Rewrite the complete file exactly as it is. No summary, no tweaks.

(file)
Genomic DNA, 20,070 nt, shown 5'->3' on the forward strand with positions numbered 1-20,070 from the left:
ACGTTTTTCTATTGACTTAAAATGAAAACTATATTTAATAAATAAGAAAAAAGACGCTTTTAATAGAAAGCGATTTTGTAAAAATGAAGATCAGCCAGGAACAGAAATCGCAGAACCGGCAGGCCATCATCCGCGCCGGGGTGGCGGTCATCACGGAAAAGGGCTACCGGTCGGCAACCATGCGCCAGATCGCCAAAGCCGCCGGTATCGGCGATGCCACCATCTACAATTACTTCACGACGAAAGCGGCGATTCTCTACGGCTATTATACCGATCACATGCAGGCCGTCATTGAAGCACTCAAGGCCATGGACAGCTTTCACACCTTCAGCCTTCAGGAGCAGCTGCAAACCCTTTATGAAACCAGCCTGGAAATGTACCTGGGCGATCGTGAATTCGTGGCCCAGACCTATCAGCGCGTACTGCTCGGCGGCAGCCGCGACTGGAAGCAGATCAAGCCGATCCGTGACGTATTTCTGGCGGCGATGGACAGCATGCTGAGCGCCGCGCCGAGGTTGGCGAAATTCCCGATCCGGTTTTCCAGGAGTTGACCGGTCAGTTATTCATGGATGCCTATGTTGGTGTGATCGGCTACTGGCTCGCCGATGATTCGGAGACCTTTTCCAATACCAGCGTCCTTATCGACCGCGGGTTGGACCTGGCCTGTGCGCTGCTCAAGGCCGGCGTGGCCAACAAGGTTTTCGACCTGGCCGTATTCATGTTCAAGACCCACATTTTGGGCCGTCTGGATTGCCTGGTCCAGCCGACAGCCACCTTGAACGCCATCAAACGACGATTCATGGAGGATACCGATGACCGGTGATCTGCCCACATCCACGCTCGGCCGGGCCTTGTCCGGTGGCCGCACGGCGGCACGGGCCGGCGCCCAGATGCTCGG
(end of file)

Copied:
Genomic DNA, 20,070 nt, shown 5'->3' on the forward strand with positions numbered 1-20,070 from the left:
ACGTTTTTCTATTGACTTAAAATGAAAACTATATTTAATAAATAAGAAAAAAGACGCTTTTAATAGAAAGCGATTTTGTAAAAATGAAGATCAGCCAGGAACAGAAATCGCAGAACCGGCAGGCCATCATCCGCGCCGGGGTGGCGGTCATCACGGAAAAGGGCTACCGGTCGGCAACCATGCGCCAGATCGCCAAAGCCGCCGGTATCGGCGATGCCACCATCTACAATTACTTCACGACGAAAGCGGCGATTCTCTACGGCTATTATACCGATCACATGCAGGCCGTCATTGAAGCACTCAAGGCCATGGACAGCTTTCACACCTTCAGCCTTCAGGAGCAGCTGCAAACCCTTTATGAAACCAGCCTGGAAATGTACCTGGGCGATCGTGAATTCGTGGCCCAGACCTATCAGCGCGTACTGCTCGGCGGCAGCCGCGACTGGAAGCAGATCAAGCCGATCCGTGACGTATTTCTGGCGGCGATGGACAGCATGCTGAGCGCCGCGCCGAGGTTGGCGAAATTCCCGATCCGGTTTTCCAGGAGTTGACCGGTCAGTTATTCATGGATGCCTATGTTGGTGTGATCGGCTACTGGCTCGCCGATGATTCGGAGACCTTTTCCAATACCAGCGTCCTTATCGACCGCGGGTTGGACCTGGCCTGTGCGCTGCTCAAGGCCGGCGTGGCCAACAAGGTTTTCGACCTGGCCGTATTCATGTTCAAGACCCACATTTTGGGCCGTCTGGATTGCCTGGTCCAGCCGACAGCCACCTTGAACGCCATCAAACGACGATTCATGGAGGATACCGATGACCGGTGATCTGCCCACATCCACGCTCGGCCGGGCCTTGTCCGGTGGCCGCACGGCGGCACGGGCCGGCGCCCAGATGCTCGG